These conditions require detailed, comprehensive care that can prove challenging. RPM allows for nurses and doctors to have access to health information of a patient in real time, and makes it possible for clinicians to issue health orders that can curb unnecessary emergency department visits by reacting to changes seen from a patient’s monitoring device.
It also gives doctors more access to their patients and creates opportunity for early education in patient behavior and an overview of patient participation in their treatment plan. Doctors can get a look into a patients’ activity and use nurses for check-ins to encourage the patient to comply with health orders. It gives doctors the power to give quality care outside of clinical settings and increases health outcomes. RPM gives doctors the information they need on a timely basis, which allows for swift intervention for high-risk patients.
Benefits to Providers
One concern for doctors when implementing RPM is the possibility of an increased workload, with doctors having to monitor patients regularly even when the patient is not receiving direct care. Doctor burn-out is common, and it’s alleviation has its own value. An Ernst and Young’s 2018 survey on digital health showed that almost sixty five percent of physicians believe that “technology that captures consumer-generated data will reduce the burden on doctors and nurses specifically.”
However, there are solutions for providers to cut down on their work while providing better patient care through RPM. First, most monitoring devices have their technology programmed so that the provider is informed when there are anomalies or potential patient problems. Second, doctors can also use an outside remote nurse service to monitor the data coming from the devices. An efficient RPM company who provides this service can improve patient care while decreasing the workload on the physicians.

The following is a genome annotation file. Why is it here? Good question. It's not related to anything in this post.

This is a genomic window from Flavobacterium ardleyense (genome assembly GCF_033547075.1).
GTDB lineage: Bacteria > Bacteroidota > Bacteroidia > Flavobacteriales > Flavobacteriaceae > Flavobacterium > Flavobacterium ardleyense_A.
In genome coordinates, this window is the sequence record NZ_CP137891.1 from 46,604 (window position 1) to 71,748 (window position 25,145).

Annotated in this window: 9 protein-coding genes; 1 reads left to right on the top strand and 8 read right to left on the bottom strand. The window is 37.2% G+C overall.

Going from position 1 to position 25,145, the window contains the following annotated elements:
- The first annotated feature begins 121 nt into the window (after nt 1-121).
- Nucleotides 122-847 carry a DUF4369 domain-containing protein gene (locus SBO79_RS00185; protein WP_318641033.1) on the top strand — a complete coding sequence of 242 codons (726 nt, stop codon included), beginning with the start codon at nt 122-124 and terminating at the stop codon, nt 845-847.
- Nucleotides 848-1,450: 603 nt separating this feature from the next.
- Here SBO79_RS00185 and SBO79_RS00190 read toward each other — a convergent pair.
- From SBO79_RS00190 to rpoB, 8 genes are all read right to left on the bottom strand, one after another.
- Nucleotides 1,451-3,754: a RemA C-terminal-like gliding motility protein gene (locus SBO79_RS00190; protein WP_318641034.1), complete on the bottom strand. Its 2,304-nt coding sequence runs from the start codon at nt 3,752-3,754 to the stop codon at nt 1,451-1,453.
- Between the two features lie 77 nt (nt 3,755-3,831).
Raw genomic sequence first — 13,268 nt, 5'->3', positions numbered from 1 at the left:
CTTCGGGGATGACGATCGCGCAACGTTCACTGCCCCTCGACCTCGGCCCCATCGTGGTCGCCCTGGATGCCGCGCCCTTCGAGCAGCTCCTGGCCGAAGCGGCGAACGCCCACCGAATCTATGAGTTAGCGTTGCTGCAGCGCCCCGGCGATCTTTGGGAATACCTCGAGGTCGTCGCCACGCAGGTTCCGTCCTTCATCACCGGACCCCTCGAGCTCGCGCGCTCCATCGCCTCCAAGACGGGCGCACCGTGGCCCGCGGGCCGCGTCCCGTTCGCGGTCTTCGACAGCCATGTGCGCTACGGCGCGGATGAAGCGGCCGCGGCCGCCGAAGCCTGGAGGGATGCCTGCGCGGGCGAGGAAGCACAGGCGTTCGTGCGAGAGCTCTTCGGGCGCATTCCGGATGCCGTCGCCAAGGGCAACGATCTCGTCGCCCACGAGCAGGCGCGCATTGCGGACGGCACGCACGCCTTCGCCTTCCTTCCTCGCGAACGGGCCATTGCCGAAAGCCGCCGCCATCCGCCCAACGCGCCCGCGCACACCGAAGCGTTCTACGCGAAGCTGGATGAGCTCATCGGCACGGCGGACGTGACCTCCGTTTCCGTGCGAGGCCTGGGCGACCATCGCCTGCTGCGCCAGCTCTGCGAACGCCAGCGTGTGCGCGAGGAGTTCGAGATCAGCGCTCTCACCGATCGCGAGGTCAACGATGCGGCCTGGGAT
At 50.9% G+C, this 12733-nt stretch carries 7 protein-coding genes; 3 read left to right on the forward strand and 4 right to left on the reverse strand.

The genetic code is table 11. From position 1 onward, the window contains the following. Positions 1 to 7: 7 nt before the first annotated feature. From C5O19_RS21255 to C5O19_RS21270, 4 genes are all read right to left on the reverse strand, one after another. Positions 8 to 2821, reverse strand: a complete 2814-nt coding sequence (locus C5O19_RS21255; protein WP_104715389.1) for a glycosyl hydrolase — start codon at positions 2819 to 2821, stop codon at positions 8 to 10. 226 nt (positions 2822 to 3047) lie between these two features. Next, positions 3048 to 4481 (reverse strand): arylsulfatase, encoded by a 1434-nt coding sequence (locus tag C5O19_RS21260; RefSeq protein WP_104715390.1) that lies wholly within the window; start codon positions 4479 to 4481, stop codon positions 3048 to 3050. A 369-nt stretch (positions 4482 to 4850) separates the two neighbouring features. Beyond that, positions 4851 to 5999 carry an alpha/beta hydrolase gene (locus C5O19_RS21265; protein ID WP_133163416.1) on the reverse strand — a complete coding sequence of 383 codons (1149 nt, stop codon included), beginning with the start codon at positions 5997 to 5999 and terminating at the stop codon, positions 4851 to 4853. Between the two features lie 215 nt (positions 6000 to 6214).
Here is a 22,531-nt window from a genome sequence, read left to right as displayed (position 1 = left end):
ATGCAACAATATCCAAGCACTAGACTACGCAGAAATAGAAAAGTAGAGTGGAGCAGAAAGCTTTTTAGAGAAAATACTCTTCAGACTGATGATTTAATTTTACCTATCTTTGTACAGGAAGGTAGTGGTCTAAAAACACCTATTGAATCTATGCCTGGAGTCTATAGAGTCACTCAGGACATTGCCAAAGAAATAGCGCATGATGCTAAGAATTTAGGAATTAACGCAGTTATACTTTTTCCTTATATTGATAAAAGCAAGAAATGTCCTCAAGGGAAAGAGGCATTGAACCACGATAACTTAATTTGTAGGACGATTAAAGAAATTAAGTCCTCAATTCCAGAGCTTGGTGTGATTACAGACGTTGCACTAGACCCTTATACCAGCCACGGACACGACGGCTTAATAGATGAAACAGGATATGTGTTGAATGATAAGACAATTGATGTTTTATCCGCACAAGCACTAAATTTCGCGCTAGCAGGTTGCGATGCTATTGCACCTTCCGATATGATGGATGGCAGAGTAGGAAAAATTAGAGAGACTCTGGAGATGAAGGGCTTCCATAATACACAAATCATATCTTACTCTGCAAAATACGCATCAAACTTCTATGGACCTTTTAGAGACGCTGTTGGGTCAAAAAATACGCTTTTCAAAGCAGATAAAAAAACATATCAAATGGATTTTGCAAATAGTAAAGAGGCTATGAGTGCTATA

Industry Willingness to Implement RPM
According to a Spyglass Consulting Group report in 2019, at least eighty eight percent of healthcare organizations have an interest in investing in some form of remote patient monitoring technology in an effort to pivot to value-based care. Eighty nine percent of practices surveyed in Spyglasses’ report say that they are actively drafting strategies to get patients to take an active, continuous role in managing their chronic health issues. RPM as a prong to this strategy gives a continuous link between patient and doctor and supports these kinds of initiatives.
Health insurance companies have shown an interest as well. Back in 2019 the Centers for Medicare & Medicaid Services proposed several amendments designed to increase remote patient monitoring programs by improving reimbursements. Some of these amendments include reimbursements for RPM setup and patient education, which is a big incentive to providers who are thinking of implementing this new technology. Revisions to who is allowed to monitor these devices have also been made. Allowances have been made to allow registered nurses (RNs) or medical assistants to do the bulk of the monitoring, freeing up physicians and nurse practitioners (NPs).
Remote patient monitoring offers a way for practices, hospitals, and health insurance companies to lower their costs, deliver continuous quality care, and alleviate doctor workloads. As we move forward, the value of remote patient monitoring will continue to be discovered by health care organizations and implemented into care plans for the chronically ill.